The study included nearly 1100 community-dwelling, older adults in France who were free of dementia; 9% were considered new users of benzodiazepines — that is, they began using the drugs after the third year of follow-up.
During the next 15 years, dementia was diagnosed significantly more often in new benzodiazepine users than in nonusers (32% vs. 23%). After adjustment for confounders such as age, diabetes, and depression, new users had a 60% increased risk for dementia. A complementary, nested case-control analysis found a similar increase in risk.
The researchers argue against the idea that benzodiazepine use is simply a marker for other conditions (e.g., anxiety) that are linked to dementia — for example, the association between the drugs and dementia increased after 7 years of use. However, they acknowledge that such a theory cannot be "entirely ruled out."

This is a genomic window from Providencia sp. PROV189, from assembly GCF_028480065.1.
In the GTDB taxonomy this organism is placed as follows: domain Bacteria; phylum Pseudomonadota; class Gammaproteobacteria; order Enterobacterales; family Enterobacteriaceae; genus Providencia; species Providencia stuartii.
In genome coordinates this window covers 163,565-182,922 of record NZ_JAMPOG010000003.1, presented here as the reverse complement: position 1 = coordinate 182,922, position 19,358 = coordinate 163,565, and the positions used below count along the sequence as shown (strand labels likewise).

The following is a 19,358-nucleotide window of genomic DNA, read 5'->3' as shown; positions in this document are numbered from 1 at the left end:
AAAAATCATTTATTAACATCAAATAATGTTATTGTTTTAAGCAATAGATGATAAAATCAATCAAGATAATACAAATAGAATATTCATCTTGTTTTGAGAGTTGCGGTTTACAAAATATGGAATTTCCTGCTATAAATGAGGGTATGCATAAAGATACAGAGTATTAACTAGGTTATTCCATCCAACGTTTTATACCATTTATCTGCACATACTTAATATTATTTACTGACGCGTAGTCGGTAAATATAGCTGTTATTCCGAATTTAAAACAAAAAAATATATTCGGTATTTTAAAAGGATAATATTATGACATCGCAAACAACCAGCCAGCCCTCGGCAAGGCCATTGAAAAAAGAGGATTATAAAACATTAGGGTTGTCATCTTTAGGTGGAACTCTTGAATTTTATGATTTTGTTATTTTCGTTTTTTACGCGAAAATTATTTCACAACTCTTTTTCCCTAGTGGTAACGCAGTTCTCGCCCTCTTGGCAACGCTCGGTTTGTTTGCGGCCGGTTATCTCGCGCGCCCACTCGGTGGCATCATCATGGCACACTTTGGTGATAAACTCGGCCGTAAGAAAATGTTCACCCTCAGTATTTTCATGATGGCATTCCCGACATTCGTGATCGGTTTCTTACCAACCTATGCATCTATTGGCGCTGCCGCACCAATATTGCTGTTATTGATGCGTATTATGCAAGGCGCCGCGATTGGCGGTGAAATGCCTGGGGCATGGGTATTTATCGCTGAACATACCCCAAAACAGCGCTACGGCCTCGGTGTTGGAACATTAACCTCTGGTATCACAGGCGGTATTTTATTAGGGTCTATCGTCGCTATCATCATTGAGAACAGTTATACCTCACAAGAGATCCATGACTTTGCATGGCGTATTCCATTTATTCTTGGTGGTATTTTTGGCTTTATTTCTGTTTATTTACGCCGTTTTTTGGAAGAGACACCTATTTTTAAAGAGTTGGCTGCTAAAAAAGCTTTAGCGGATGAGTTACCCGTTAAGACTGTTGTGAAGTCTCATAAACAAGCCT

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Am J Gastroenterol 2012 Sep; 107:1426
Detoxification Program for Narcotic Bowel Syndrome
Researchers describe outcomes for 39 patients.
Narcotic bowel syndrome (NBS) is characterized by unexplained abdominal pain that is treated with opioids and persists or worsens while opioid doses are maintained or increased. NBS can be — but is not necessarily — associated with opioid-related dysmotility (e.g., constipation, gastroparesis, ileus). University of North Carolina researchers describe outcomes for 39 patients (34 inpatients, 5 outpatients) treated in their NBS detoxification program. Patients had been receiving opioids for an average of 5 years; at enrollment, the mean dose was 75 mg of intravenous morphine equivalents daily, with oral drugs (e.g., Oxycontin, MS Contin, hydromorphone) or fentanyl patches.